Historic Preservation and Racial Justice

All That Philly Jazz Director Faye Anderson was recently interviewed by the Advisory Council on Historic Preservation. The federal agency “promotes the preservation, enhancement, and sustainable use of our nation’s diverse historic resources, and advises the President and the Congress on national historic preservation policy.” The following is an excerpt from the interview. What led … Continue reading Historic Preservation and Racial Justice

All That Philly Jazz Director Faye Anderson was recently interviewed by the Advisory Council on Historic Preservation. The federal agency “promotes the preservation, enhancement, and sustainable use of our nation’s diverse historic resources, and advises the President and the Congress on national historic preservation policy.” The following is an excerpt from the interview.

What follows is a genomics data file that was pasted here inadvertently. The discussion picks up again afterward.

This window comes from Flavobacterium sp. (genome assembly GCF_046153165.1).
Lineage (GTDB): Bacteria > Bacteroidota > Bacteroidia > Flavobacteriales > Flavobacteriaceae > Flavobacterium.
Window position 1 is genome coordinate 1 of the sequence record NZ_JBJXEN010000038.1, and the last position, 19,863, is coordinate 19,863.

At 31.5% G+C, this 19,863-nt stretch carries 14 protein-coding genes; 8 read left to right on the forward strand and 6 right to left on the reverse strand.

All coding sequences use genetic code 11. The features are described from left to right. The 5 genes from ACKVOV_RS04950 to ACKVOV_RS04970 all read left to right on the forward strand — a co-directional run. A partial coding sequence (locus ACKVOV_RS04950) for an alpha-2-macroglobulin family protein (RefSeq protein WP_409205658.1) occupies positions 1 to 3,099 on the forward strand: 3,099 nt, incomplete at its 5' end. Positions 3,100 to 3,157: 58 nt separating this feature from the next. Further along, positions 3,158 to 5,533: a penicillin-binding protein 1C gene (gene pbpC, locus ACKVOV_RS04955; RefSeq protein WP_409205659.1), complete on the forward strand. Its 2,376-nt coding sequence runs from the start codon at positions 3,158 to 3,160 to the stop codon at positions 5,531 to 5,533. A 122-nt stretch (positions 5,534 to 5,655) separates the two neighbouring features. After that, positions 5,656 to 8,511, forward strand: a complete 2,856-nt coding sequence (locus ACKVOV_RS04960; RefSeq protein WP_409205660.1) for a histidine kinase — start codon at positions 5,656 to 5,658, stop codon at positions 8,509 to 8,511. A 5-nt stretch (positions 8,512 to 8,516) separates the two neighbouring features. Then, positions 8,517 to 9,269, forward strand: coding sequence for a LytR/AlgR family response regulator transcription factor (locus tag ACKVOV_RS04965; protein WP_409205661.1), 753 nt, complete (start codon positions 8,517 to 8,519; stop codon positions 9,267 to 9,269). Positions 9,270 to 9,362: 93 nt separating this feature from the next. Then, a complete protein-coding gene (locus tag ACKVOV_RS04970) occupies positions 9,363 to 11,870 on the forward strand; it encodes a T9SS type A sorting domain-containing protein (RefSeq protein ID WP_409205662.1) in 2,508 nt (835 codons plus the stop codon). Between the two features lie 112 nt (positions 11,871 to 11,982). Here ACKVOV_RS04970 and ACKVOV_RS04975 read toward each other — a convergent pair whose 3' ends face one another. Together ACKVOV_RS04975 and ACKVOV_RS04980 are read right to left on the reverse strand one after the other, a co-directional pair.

What led you to your field?
I am a lifelong social justice activist. But I am an “accidental” preservationist. My interest in historic preservation was piqued by the historical marker that notes Billie Holiday “often lived here” when she was in Philadelphia. I went beyond the marker and learned that “here” was the Douglass Hotel. I wanted to know why Lady Day stayed in a modest hotel when a luxury hotel, the Bellevue-Stratford (now the Bellevue Philadelphia), is located just a few blocks away. The Douglass Hotel was first listed in The Negro Motorist Green Book in 1938. The Green Book was a travel guide that helped African Americans navigate Jim Crow laws in the South and racial segregation in the North.

#GreenBookPHL Collage

How does what you do relate to historic preservation?
There are few extant buildings associated with Philadelphia’s jazz legacy. In cities across the country, jazz musicians created a cultural identity that was a stepping stone to the Civil Rights Movement. All That Philly Jazz is a crowdsourced project that is documenting untold or under-told stories. At its core, historic preservation is about storytelling. The question then becomes: Whose story gets told? The buildings that are vessels for African American history and culture typically lack architectural significance. While unadorned, the buildings are places where history happened. They connect the past to the present.